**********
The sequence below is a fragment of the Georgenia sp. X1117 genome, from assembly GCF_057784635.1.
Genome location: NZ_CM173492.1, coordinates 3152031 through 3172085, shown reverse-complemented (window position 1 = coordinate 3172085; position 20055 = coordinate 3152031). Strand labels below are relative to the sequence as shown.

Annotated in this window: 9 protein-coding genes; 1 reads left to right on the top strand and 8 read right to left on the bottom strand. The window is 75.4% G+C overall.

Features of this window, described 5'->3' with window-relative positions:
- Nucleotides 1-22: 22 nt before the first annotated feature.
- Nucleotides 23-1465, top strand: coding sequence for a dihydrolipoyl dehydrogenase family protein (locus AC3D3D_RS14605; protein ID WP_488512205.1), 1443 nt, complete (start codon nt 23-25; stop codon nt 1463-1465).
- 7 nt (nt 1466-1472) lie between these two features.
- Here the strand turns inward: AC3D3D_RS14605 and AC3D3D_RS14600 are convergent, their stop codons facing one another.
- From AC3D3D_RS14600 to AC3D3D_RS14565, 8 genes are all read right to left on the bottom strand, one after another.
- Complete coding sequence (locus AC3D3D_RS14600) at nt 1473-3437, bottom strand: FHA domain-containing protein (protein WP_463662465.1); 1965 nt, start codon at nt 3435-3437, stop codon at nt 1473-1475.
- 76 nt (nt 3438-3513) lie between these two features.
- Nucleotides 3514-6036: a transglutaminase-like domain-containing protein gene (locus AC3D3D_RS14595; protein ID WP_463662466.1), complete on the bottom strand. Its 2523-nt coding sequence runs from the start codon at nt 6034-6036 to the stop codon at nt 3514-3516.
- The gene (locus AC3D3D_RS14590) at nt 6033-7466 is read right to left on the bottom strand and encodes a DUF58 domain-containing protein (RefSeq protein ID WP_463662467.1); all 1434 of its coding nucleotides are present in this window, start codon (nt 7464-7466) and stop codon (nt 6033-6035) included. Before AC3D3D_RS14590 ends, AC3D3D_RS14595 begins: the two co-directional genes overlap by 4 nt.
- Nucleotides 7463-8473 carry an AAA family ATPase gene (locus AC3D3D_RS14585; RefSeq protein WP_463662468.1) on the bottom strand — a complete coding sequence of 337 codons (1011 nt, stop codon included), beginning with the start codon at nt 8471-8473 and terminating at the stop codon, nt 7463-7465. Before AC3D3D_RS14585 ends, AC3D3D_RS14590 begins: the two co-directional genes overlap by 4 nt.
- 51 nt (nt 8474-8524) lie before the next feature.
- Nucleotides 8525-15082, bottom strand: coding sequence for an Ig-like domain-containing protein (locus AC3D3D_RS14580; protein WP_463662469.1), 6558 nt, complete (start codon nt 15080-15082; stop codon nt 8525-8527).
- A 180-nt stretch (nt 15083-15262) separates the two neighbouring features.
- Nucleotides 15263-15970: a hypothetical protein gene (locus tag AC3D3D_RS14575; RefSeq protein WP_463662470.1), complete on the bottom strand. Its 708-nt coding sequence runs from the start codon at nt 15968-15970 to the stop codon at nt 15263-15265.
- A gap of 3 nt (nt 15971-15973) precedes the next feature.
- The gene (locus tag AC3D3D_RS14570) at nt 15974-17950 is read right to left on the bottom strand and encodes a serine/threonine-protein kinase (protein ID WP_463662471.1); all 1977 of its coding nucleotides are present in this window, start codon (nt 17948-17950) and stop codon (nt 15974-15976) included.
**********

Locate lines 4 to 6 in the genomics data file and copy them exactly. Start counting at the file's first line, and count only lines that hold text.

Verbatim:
Features of this window, described 5'->3' with window-relative positions:
- Nucleotides 1-22: 22 nt before the first annotated feature.
- Nucleotides 23-1465, top strand: coding sequence for a dihydrolipoyl dehydrogenase family protein (locus AC3D3D_RS14605; protein ID WP_488512205.1), 1443 nt, complete (start codon nt 23-25; stop codon nt 1463-1465).